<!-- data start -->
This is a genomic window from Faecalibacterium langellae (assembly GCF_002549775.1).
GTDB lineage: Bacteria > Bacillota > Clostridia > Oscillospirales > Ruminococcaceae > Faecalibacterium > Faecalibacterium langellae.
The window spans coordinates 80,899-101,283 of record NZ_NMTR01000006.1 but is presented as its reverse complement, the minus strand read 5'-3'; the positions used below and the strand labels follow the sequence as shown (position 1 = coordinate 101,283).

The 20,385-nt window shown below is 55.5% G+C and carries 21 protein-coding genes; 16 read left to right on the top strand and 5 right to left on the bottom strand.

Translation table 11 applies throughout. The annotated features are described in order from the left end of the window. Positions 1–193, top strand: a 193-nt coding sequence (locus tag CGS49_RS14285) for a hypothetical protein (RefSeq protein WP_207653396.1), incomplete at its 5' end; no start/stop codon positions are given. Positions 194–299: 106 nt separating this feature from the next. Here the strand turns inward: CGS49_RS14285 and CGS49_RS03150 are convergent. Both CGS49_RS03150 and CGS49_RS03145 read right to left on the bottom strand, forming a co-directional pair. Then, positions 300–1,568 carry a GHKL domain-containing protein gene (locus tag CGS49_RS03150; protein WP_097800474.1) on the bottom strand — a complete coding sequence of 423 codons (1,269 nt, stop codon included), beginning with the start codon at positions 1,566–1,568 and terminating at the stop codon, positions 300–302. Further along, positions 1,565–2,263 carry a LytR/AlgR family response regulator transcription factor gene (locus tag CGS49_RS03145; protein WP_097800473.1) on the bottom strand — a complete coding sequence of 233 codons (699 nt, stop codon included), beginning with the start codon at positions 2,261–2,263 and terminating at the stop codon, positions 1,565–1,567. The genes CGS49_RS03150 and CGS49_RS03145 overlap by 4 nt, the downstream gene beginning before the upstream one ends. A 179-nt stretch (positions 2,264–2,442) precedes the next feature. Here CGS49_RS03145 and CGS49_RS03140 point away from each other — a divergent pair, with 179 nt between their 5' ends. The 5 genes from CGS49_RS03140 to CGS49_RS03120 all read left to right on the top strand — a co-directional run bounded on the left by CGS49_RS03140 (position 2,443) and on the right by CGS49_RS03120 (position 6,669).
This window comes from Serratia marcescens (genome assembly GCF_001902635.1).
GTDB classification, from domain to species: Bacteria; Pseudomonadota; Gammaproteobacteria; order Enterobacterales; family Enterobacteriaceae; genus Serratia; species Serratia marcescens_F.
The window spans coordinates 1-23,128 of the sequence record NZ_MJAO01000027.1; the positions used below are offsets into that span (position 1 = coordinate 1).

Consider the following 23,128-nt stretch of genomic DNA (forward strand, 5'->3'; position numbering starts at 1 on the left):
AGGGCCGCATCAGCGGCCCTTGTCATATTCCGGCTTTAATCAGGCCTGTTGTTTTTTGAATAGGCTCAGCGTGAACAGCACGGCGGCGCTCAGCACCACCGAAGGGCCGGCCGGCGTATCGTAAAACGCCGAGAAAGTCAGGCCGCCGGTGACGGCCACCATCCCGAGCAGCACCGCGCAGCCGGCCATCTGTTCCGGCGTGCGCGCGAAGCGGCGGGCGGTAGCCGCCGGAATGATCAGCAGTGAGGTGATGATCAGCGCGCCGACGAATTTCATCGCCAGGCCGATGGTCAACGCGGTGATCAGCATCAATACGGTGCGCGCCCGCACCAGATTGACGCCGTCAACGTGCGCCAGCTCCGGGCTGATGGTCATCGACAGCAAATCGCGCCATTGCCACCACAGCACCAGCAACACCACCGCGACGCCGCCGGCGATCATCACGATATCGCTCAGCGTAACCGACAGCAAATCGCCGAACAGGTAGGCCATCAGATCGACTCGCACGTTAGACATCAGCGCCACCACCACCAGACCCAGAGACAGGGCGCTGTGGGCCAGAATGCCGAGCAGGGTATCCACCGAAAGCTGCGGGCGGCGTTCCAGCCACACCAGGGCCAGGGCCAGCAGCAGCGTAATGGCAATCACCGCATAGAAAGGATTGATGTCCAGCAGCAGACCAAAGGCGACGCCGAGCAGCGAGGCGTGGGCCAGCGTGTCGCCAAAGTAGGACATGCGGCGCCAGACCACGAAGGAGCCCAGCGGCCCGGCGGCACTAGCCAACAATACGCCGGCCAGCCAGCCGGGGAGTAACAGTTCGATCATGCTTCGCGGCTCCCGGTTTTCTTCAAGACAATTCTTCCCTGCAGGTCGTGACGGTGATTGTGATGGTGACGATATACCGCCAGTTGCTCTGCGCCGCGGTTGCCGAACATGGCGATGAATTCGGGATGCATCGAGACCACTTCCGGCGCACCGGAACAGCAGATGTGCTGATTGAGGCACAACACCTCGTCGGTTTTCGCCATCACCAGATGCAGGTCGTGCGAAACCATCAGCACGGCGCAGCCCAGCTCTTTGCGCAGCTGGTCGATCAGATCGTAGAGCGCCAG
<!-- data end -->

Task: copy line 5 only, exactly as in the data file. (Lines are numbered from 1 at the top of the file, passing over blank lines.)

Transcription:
Translation table 11 applies throughout. The annotated features are described in order from the left end of the window. Positions 1–193, top strand: a 193-nt coding sequence (locus tag CGS49_RS14285) for a hypothetical protein (RefSeq protein WP_207653396.1), incomplete at its 5' end; no start/stop codon positions are given. Positions 194–299: 106 nt separating this feature from the next. Here the strand turns inward: CGS49_RS14285 and CGS49_RS03150 are convergent. Both CGS49_RS03150 and CGS49_RS03145 read right to left on the bottom strand, forming a co-directional pair. Then, positions 300–1,568 carry a GHKL domain-containing protein gene (locus tag CGS49_RS03150; protein WP_097800474.1) on the bottom strand — a complete coding sequence of 423 codons (1,269 nt, stop codon included), beginning with the start codon at positions 1,566–1,568 and terminating at the stop codon, positions 300–302. Further along, positions 1,565–2,263 carry a LytR/AlgR family response regulator transcription factor gene (locus tag CGS49_RS03145; protein WP_097800473.1) on the bottom strand — a complete coding sequence of 233 codons (699 nt, stop codon included), beginning with the start codon at positions 2,261–2,263 and terminating at the stop codon, positions 1,565–1,567. The genes CGS49_RS03150 and CGS49_RS03145 overlap by 4 nt, the downstream gene beginning before the upstream one ends. A 179-nt stretch (positions 2,264–2,442) precedes the next feature. Here CGS49_RS03145 and CGS49_RS03140 point away from each other — a divergent pair, with 179 nt between their 5' ends. The 5 genes from CGS49_RS03140 to CGS49_RS03120 all read left to right on the top strand — a co-directional run bounded on the left by CGS49_RS03140 (position 2,443) and on the right by CGS49_RS03120 (position 6,669).